‘Half the World Hit by Unilateral Sanctions, by Someshwar Singh

‘Geneva, 21 Dec 99 — More than half of the world’s population in 75 countries is subject to unilateral coercive economic measures or ‘sanctions’ by one country alone – the United States of America – according to a recent report by the United Nations.’

The longest standing unilateral economic sanction enacted by the US, is that against Cuba. This has been in effect since 1960 and has failed to achieve their original purpose. After 46 years the Fidel Castro government is still in power, and maintains its commitment to Communism, even after the fall of the Soviet Union.

Ref the US Chamber of Commerce [7]http://www.uschamber.com/issues/index/international/cuba.htmCuba and Unilateral Sanctions

The United States has maintained an embargo on trade with Cuba since October 1960. Implemented to pressure the Castro regime to democratize, these unilateral sanctions have completely failed to achieve their objective. The U.S. Chamber has long argued that unilateral sanctions do not work. Too often, they serve to make a martyr of a tyrant and actually help prop up authoritarian regimes. Unilateral sanctions also isolate the United States from its allies while denying U.S. Company’s access to markets in which third-country firms can do business easily.

5. Conclusions

The US stated purposes for applying economic sanctions are broader and more far reaching than those documented for the European Union and the United Nations. Economic sanctions have been used by the United States to protect local industry and arguably are a tool used in providing protectionism. The US has also enacted sections in higher volumes in recent years. However, the purpose that invoke sanctions are often circumnavigated by services and goods being supplied by alternative countries or the purpose itself is not met at all. The 45-year embargos against Cuba by the US have not fulfilled their purpose that was to force Fidel Castro to renounce communism. The purpose for engaging in sanctions by the sender is often not the eventual outcome in the target country.

The European Union imposes economic sanctions within the framework of the United Nations Charter.

The motives and desired outcomes for imposing sanctions vary by sender country as a result of these differences in purpose.

In general, internationally, the application of sanctions should be introduced when diplomatic channels have failed and to avoid conflict or war.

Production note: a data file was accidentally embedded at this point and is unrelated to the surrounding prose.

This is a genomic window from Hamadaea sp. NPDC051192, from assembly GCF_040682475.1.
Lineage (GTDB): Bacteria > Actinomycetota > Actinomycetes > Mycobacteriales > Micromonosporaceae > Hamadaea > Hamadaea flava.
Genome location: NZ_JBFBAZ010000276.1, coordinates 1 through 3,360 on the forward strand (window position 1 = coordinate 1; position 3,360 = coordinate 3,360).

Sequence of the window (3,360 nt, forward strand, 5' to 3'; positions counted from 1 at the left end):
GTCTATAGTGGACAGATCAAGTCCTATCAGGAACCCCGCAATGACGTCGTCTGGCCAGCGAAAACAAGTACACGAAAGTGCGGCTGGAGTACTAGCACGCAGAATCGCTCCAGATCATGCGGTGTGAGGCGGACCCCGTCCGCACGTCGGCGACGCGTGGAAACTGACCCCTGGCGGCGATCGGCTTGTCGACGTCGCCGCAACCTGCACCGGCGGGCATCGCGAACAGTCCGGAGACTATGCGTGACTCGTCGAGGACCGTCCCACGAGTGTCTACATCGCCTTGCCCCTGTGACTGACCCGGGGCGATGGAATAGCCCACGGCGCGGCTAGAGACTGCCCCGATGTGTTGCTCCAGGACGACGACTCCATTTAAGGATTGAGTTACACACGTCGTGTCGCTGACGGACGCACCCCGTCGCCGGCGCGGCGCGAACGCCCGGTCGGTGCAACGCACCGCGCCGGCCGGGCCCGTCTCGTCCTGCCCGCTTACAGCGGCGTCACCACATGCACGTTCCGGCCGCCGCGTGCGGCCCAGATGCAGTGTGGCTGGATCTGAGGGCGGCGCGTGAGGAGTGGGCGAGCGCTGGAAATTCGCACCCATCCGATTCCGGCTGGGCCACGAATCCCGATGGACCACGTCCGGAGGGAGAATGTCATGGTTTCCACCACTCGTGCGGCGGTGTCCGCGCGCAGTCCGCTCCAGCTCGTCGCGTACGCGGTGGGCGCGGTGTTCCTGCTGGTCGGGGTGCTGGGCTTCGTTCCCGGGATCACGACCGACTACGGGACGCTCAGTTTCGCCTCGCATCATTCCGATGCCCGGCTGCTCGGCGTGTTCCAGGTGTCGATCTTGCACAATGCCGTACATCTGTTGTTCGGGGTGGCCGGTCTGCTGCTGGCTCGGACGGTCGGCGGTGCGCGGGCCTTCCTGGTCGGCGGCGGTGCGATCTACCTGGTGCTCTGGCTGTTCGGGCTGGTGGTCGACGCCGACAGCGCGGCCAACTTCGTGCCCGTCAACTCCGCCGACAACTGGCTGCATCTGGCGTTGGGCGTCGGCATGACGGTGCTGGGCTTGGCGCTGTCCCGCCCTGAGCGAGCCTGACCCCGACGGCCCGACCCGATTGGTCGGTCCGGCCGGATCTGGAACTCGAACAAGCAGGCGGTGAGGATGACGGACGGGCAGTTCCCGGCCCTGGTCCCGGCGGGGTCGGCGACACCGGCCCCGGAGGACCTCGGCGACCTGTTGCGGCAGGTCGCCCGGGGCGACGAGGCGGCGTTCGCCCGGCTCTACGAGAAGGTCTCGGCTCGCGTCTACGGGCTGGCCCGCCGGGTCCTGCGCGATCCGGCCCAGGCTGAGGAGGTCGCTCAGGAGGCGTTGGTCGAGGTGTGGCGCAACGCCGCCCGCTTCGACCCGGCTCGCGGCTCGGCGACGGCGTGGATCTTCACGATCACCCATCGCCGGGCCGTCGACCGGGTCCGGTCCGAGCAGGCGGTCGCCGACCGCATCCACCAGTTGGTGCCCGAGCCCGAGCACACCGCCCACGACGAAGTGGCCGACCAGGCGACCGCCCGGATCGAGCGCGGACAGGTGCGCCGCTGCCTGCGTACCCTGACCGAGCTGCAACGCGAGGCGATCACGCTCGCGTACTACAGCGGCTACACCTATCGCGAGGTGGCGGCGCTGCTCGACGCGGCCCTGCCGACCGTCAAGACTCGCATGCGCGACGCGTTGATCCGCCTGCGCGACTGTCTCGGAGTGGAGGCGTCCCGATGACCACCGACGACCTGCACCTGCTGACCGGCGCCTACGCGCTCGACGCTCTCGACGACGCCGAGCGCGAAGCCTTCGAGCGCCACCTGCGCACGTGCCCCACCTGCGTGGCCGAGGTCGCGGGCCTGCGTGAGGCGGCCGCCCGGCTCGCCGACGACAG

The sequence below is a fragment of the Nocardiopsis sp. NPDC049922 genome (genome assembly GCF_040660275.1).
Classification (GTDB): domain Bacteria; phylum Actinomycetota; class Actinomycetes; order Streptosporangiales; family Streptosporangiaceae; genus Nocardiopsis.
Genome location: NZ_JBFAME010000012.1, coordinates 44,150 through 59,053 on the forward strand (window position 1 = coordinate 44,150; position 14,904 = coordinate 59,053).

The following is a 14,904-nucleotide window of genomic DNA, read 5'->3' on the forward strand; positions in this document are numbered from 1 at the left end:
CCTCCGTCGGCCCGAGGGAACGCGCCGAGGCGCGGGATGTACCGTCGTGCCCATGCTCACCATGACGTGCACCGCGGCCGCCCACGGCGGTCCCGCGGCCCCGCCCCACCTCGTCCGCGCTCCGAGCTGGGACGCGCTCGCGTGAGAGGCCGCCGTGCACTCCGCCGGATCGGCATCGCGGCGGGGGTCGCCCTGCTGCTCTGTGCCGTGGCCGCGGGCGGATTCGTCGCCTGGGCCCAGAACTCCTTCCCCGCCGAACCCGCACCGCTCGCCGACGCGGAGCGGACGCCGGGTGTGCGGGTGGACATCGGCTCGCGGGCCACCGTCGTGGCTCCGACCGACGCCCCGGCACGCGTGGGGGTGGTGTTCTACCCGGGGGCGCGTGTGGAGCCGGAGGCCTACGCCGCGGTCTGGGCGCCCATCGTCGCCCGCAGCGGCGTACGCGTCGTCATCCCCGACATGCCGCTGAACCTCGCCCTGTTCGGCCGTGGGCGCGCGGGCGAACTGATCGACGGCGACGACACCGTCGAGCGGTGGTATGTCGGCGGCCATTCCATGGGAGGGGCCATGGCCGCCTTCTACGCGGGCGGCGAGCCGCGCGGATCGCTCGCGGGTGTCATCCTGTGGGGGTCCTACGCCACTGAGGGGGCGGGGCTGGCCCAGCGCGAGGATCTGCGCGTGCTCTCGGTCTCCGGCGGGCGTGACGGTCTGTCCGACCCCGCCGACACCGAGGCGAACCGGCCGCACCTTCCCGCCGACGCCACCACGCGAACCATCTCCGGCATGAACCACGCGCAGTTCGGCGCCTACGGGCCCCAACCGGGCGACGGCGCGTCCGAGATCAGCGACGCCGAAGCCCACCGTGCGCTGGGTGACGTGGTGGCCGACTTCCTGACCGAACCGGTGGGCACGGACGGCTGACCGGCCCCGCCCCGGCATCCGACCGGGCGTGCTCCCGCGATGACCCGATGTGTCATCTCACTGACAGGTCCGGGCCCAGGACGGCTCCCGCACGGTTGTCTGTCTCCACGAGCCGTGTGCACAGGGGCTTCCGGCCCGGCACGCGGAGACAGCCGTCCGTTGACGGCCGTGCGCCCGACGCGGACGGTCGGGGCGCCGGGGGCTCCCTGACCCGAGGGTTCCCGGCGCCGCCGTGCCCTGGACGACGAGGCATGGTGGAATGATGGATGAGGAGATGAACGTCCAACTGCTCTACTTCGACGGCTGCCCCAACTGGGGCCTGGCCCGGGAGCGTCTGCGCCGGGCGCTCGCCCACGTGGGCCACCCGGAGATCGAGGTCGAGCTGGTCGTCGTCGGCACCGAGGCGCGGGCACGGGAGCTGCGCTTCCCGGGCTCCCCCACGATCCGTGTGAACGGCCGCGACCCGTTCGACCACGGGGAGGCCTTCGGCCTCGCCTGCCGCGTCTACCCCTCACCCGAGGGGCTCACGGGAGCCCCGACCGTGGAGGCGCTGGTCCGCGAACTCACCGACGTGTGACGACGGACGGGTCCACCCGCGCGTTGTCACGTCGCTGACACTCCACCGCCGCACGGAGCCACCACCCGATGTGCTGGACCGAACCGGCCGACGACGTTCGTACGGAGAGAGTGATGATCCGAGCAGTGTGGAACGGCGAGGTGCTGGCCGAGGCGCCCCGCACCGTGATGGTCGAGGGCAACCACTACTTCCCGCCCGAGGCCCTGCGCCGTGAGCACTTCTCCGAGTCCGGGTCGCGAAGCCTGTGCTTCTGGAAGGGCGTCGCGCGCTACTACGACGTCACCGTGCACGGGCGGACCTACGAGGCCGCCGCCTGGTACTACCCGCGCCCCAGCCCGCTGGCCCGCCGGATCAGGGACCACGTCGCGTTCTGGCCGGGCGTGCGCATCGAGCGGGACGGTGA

There is increasing statistics that show that the imposition of economic sanctions can result in more harm to the sender country than the target. With the current level of globalization, the target can find alternative sources for goods an/or services. The effects on the host and target countries should be the subject of a further paper to provide a broad framework for discussion on this topic.

6. Bibliography

  1. Common Policy and Security Policy of the European Union in the World, http://ec.europa.eu/comm/external_relations/cfsp/sanctions/index.htm
  2. ‘Economic Sanctions to Achieve U.S. Foreign Policy Goals’, Dianne E. Rennack, Analyst in Foreign Policy Legislation & Robert D. Shuey, Specialist in U.S. Foreign Policy and National Defense on the Federation of American Scientists web http://www.fas.org/man/crs/crs-sanction.htm
  3. Global Policy Forum, the United Nations – http://www.globalpolicy.org
  4. Lloyds of London, http://www.lloyds.com
  5. The New York Times [8]http://select.nytimes.com/gst/abstract.html?res=F2091EF93F590C768CDDAB0994DB404482&n=Top%2fReference%2fTimes%20Topics%2fOrganizations%2fE%2fEuropean%20Union%20
  6. The US Chamber of Commerce – http://www.uschamber.com/issues/index/international/cuba.htm
  7. Third World Network http://www.twnside.org.sg/title/half-cn.htm
  8. UN Security Council – Sanctions Committeehttp://www.un.org/Docs/sc/committees/INTRO.htm

Page 1 of 10

[1] Lloyds of London http://www.lloyds.com

[2] Global Policy Forum, the United Nations http://www.globalpolicy.org

[3] ‘Economic Sanctions to Achieve U.S. Foreign Policy Goals’, Dianne E. Rennack, Analyst in Foreign Policy Legislation & Robert D. Shuey, Specialist in U.S. Foreign Policy and National Defense on the Federation of American Scientists web http://www.fas.org/man/crs/crs-sanction.htm

[4] Common Policy and Security Policy of the European Union in the World, http://ec.europa.eu/comm/external_relations/cfsp/sanctions/index.htm

[5] United Nations, Security Council http://www.un.org/Docs/sc/committees/INTRO.htm

[6] New York Times http://select.nytimes.com

[7] The US Chamber of Commerce – http://www.uschamber.com/issues/index/international/cuba.htm

[8] New York Times